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621st CRW to exercise ABO skills during Mobility Guardian

MOSES LAKE, Wash. -- The 621st Contingency Response Wing deployed an air base opening team of 99 Contingency Response Airmen here in support of Air Mobility Command’s premier readiness exercise Mobility Guardian. 

“Mobility Guardian is the first of its kind,” said U.S. Air Force Maj. Clark Hall, 921st Contingency Response Squadron assistant director of operations and acting contingency response element commander at Moses Lake. “This exercise tests our ability to rapidly deploy, open and operate a logistical hub in a combat zone. It also allows the contingency response forces to work with our coalition partners, building relationships for future combat missions.”

The contingency response groups in the CRW are self-sufficient and deploys with all personnel, equipment and supplies to execute the mission. The airbase opening team here includes personnel from 24 different Air Force Specialty Codes who provide airfield operations and bare base camp support. They bridge the gap between seizure and sustainment forces, establishing and codifying airfield procedures and processes for continuous mobility operations, Hall said. 

Throughout the exercise 821st CRG Airmen will integrate with the Australians, Belgians and British forces, loading and offloading cargo, as well as providing base defense and intelligence to support combat training in a realistic environment. 

“In an increasingly smaller world, the U.S. continues to work with our coalition partners to not only support each other, but ensure that our processes are similar and that we are able to work together consistently and effectively across the nation,” Hall said. “This exercise is no different, we will use this opportunity to help strengthen partnerships, discovering, learning and improving together as an integrated team.”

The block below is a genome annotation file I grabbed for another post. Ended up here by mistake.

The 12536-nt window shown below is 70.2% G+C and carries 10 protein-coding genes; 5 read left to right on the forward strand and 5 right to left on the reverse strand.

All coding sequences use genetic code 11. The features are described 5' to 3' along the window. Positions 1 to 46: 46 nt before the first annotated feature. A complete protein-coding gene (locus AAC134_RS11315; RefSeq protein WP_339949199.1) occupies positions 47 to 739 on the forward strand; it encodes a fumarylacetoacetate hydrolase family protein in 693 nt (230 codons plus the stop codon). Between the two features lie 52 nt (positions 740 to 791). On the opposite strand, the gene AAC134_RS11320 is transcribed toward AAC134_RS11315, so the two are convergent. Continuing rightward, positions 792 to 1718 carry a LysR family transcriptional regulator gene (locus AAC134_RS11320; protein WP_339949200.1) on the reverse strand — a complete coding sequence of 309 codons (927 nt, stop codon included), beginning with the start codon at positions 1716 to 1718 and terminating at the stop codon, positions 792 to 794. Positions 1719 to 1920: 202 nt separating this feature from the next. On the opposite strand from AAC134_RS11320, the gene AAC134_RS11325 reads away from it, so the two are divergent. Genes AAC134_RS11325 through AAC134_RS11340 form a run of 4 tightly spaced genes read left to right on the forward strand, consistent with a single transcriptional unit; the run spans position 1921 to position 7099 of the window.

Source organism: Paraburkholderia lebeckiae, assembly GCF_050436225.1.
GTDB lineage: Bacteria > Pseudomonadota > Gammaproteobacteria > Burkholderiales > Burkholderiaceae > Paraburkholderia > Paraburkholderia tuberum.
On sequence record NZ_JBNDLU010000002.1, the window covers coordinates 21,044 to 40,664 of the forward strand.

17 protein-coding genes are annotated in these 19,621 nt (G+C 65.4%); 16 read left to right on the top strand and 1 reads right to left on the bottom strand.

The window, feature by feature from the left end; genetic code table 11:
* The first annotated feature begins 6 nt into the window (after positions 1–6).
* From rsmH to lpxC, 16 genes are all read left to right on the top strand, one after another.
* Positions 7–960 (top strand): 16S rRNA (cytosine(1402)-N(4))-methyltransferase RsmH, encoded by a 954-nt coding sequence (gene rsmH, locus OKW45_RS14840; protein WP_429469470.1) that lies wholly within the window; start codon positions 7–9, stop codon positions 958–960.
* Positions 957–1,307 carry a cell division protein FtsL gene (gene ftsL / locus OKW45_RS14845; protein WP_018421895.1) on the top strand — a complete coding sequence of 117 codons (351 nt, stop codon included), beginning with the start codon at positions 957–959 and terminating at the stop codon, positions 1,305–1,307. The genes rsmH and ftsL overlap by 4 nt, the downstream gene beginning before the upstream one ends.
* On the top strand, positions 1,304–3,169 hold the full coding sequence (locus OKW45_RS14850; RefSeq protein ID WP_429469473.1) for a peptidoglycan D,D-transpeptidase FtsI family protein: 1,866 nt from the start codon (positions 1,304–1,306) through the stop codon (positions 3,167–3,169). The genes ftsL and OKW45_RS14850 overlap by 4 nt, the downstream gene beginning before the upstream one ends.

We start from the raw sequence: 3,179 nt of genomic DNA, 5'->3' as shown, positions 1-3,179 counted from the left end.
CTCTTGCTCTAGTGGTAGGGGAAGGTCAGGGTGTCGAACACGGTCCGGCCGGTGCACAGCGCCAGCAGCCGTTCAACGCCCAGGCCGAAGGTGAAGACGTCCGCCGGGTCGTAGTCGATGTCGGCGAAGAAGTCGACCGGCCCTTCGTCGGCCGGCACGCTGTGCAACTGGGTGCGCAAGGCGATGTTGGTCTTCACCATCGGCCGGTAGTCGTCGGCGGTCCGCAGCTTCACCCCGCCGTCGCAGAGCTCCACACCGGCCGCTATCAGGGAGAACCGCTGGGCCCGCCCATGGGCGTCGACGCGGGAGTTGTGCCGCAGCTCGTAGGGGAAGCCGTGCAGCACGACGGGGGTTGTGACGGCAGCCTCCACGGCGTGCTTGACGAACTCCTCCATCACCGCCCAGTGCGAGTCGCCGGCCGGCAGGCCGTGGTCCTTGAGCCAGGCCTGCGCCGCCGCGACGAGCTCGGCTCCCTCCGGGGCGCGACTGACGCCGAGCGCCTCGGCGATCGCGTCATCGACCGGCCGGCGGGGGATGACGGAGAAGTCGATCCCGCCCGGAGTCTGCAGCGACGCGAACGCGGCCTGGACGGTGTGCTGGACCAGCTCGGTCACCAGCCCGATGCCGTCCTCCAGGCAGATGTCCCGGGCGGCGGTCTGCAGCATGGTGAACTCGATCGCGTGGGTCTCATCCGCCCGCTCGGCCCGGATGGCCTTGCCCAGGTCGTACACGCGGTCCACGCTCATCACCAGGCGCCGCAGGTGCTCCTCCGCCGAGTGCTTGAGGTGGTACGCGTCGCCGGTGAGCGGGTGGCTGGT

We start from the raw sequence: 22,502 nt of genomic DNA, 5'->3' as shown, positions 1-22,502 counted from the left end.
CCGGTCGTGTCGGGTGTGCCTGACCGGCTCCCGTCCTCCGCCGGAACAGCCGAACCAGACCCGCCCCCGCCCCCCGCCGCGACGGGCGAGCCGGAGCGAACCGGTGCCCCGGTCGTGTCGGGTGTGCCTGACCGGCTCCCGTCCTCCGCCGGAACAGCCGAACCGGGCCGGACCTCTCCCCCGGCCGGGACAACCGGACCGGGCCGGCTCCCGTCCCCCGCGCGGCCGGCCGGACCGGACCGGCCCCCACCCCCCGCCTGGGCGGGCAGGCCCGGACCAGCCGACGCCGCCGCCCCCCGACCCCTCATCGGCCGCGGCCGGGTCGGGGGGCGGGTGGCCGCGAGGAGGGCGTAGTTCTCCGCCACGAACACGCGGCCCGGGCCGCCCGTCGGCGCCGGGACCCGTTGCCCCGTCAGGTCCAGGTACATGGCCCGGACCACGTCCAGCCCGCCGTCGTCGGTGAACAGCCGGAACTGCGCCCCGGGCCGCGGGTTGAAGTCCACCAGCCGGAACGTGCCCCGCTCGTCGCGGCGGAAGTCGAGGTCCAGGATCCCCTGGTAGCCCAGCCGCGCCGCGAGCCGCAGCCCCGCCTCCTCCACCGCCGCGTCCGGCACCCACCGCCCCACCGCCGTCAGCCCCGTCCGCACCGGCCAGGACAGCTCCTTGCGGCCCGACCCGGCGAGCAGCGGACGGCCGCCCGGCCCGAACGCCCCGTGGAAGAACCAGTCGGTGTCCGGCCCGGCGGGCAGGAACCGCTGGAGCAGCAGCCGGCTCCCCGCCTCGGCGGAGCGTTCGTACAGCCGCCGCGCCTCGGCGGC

The 621st CRW recently showcased its air base opening capability with its partner nations, supporting operations in Iraq and Syria.

“Every CR mission or exercise provides lessons learned,” Hall said. “The past two missions highlighted our need to train with coalition forces under combat conditions. We have also upgraded some of our equipment in order to be successful in an austere environment – lighter, leaner, and more effective.”

During most exercises, the CRG is required to simulate aircraft operations. Sometimes relying on pallets placed on semi-trucks to simulate mobility aircraft.

The airlift in this exercise is unprecedented, Hall said. The CRG rarely test their maximum mission capability; at Mobility Guardian the team can finally put the Airmen to the test.

Before the CRG arrival here, the U.S. Army’s 82nd Airborne Division and 62nd Medical Brigade exercised a forcible entry training scenario where they seized the airfield and held it until the arrival of the ABO team. 

“Seldomly do we get the opportunity to train with the Army on the transition between seizure forces and air base opening, which is unfortunate because it is the most challenging,” Hall said. “The opportunity to train to this phase of operations is a huge benefit. It tests our ability to communicate effectively with joint forces, ensuring command relations are understood and the joint mission is accomplished.”

Mobility Guardian is the most realistic mobility training in a dynamic environment focusing on all four AMC core competencies; airlift, air refueling, aeromedical evacuation and air mobility support.

“I’m excited for our Airmen,” said U.S. Air Force Col. Justin Niederer, 821st CRG commander and the senior airfield authority here. “Our Airmen get the opportunity to showcase their capability in a similar terrain and environment as the one they operated in during their recent missions to Iraq and Syria.” 

The CRG is equipped to execute the mission for up to 45 days, and once redeployed home are reconstituted within 72 hours and ready to once again answer the nations call.